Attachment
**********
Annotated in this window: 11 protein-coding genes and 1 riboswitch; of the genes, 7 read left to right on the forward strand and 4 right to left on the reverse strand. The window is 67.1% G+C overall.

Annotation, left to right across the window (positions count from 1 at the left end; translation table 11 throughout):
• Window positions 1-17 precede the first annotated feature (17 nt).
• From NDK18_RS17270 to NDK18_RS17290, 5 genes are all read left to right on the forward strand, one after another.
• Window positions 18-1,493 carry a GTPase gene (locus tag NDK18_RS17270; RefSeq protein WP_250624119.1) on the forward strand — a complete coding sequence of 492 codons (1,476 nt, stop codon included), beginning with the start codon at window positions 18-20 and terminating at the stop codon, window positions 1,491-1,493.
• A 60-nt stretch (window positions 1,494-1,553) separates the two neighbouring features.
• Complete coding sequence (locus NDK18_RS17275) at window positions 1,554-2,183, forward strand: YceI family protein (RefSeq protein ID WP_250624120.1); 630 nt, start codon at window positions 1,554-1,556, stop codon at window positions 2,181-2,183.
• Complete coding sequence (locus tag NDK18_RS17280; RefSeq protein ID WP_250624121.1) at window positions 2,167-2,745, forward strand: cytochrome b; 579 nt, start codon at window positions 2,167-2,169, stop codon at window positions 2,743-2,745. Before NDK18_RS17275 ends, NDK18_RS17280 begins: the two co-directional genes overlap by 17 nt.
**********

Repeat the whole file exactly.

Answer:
Annotated in this window: 11 protein-coding genes and 1 riboswitch; of the genes, 7 read left to right on the forward strand and 4 right to left on the reverse strand. The window is 67.1% G+C overall.

Annotation, left to right across the window (positions count from 1 at the left end; translation table 11 throughout):
• Window positions 1-17 precede the first annotated feature (17 nt).
• From NDK18_RS17270 to NDK18_RS17290, 5 genes are all read left to right on the forward strand, one after another.
• Window positions 18-1,493 carry a GTPase gene (locus tag NDK18_RS17270; RefSeq protein WP_250624119.1) on the forward strand — a complete coding sequence of 492 codons (1,476 nt, stop codon included), beginning with the start codon at window positions 18-20 and terminating at the stop codon, window positions 1,491-1,493.
• A 60-nt stretch (window positions 1,494-1,553) separates the two neighbouring features.
• Complete coding sequence (locus NDK18_RS17275) at window positions 1,554-2,183, forward strand: YceI family protein (RefSeq protein ID WP_250624120.1); 630 nt, start codon at window positions 1,554-1,556, stop codon at window positions 2,181-2,183.
• Complete coding sequence (locus tag NDK18_RS17280; RefSeq protein ID WP_250624121.1) at window positions 2,167-2,745, forward strand: cytochrome b; 579 nt, start codon at window positions 2,167-2,169, stop codon at window positions 2,743-2,745. Before NDK18_RS17275 ends, NDK18_RS17280 begins: the two co-directional genes overlap by 17 nt.